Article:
January 10, 2019
A combinator are higher-order , pure functions that doesn’t have any free variable and can combine primitive artifacts like other functions (or other combinators) and behave as control logic.
Free variables are just simple variables in the context of a function that aren’t explicit
pass in as argument.
Our commitment is that all dependencies are pass by parameter.
Combinators unlock freedom and facilitate point-free programming. Because combinators are pure, they can be composed into other combinators, providing an infinite number of alternatives to express and reduce the complexity of writing any type of application.
For example a composer function will be a combinator:
const compose = (f,g) => x => f(g(x)); const addTwo = x => x + 2; const multByTree = x => x * 3; const operator = compose(addTwo,multByTree); console.log(operator(7)); // 23 // NOTE: remember that compose will execute from right to left
In Ramda there are many combinators that we can use: * compose * pipe * identity * tap * alternation * sequence * fork (join)
The identity combinator is a function that returns the same value it was provided as an argument:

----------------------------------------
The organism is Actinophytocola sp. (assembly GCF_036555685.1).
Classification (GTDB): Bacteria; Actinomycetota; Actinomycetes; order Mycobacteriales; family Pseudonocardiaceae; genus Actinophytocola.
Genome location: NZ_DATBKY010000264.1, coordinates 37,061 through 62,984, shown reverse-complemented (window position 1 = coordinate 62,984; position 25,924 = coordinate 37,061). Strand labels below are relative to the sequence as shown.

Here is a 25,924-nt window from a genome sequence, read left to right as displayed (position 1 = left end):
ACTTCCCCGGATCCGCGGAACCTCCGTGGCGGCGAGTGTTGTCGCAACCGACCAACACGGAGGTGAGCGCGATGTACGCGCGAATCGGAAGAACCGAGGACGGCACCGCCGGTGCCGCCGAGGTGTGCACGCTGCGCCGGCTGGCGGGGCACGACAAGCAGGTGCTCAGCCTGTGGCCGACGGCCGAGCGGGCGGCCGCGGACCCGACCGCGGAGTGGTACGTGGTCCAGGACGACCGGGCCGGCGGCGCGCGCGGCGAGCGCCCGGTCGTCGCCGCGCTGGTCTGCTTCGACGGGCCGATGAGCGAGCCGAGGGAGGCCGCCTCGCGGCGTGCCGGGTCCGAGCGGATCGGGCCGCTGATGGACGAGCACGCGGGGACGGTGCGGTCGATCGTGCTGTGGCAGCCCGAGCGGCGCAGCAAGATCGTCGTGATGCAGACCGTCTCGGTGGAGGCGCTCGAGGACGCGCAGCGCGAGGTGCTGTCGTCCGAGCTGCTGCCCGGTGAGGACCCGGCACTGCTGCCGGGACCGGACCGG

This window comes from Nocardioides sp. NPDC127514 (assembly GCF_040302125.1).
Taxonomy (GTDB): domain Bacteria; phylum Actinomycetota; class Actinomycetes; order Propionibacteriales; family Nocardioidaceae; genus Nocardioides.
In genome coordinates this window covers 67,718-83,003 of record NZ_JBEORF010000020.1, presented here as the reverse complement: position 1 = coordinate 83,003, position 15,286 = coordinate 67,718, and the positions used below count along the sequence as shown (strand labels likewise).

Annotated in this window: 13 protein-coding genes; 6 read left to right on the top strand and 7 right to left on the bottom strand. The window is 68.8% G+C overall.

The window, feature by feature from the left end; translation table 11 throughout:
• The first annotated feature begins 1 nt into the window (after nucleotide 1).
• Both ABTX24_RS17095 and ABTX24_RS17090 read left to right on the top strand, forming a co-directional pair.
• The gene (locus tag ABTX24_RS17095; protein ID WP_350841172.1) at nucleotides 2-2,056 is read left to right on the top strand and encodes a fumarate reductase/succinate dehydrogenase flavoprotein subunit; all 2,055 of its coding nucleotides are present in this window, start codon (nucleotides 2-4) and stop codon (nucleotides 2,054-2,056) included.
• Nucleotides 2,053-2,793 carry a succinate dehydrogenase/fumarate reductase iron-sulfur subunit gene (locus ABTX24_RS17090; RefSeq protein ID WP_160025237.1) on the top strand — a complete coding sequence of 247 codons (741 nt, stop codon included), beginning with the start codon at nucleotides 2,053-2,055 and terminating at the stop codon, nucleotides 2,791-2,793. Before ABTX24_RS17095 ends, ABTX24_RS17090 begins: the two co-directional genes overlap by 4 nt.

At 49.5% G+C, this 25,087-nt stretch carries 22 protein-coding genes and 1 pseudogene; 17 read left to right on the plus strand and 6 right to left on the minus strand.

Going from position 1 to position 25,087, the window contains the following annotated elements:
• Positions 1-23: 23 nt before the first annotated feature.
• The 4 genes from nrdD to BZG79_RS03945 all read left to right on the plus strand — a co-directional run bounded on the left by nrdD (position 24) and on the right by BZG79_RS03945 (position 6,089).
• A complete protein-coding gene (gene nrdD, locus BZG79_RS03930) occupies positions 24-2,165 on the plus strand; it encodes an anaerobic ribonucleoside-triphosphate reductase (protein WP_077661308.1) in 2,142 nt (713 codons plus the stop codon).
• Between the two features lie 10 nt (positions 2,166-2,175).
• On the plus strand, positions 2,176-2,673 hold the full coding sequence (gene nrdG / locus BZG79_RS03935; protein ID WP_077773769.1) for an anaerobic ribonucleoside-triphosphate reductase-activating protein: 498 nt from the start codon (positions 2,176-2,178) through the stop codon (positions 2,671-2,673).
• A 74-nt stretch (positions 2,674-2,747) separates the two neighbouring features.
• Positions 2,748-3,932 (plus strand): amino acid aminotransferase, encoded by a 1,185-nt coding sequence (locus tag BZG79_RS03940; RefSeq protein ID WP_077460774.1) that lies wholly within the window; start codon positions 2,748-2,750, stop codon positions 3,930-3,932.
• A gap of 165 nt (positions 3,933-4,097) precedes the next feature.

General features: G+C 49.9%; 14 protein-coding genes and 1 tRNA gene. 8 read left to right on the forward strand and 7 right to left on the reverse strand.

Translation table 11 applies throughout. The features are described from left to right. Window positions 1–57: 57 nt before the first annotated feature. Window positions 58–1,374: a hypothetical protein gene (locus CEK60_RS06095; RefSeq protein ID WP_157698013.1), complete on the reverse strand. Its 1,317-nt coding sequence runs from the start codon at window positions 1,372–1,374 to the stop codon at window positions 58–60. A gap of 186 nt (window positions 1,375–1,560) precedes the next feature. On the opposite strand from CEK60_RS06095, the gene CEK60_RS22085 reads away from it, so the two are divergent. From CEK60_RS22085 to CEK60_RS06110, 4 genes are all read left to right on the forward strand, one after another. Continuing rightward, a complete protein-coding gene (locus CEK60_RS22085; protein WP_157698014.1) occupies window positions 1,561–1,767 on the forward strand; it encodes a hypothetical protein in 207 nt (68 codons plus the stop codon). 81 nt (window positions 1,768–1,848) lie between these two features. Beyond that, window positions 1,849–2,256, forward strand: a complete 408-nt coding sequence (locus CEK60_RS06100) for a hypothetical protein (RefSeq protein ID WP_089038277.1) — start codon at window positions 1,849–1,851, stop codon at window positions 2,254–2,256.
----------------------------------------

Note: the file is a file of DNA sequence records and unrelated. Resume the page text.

identity :: (a) -> a
It’s used extensively when examining the mathematical properties of functions, but it has other practical applications as well:
- Supplying data to higher-order functions that expect it when evaluating a function argument.
- Unit testing the flow of function combinators where you need a simple function result on which to make assertions.
- Extracting data functionally from encapsulated types.
tap is extremely useful to bridge void functions (such as logging or writing a file or an HTML page) into your composition without having to any create additional code. It does this by passing itself into a function and returning itself. Here’s the function signature:
tap :: (a -> *) -> a -> a
Alternation [OR - combinator]
The alt combinator allows you to perform simple conditional logic when providing default behavior in response to a function call. This combinator takes two functions and returns the result of the first one if the value is defined (not false, null, or undefined); otherwise, it returns the result of the second function.
The seq combinator is used to loop over a sequence of functions. It takes two or more functions as parameters and returns a new function, which runs all of them in sequence against the same value.
The seq combinator doesn’t return a value; it just performs a set of actions one after the other.
Fork (join) combinator
The fork combinator is useful in cases where you need to process a single resource in two different ways and then combine the results.
- Mostly Adequate Guide to functional programming.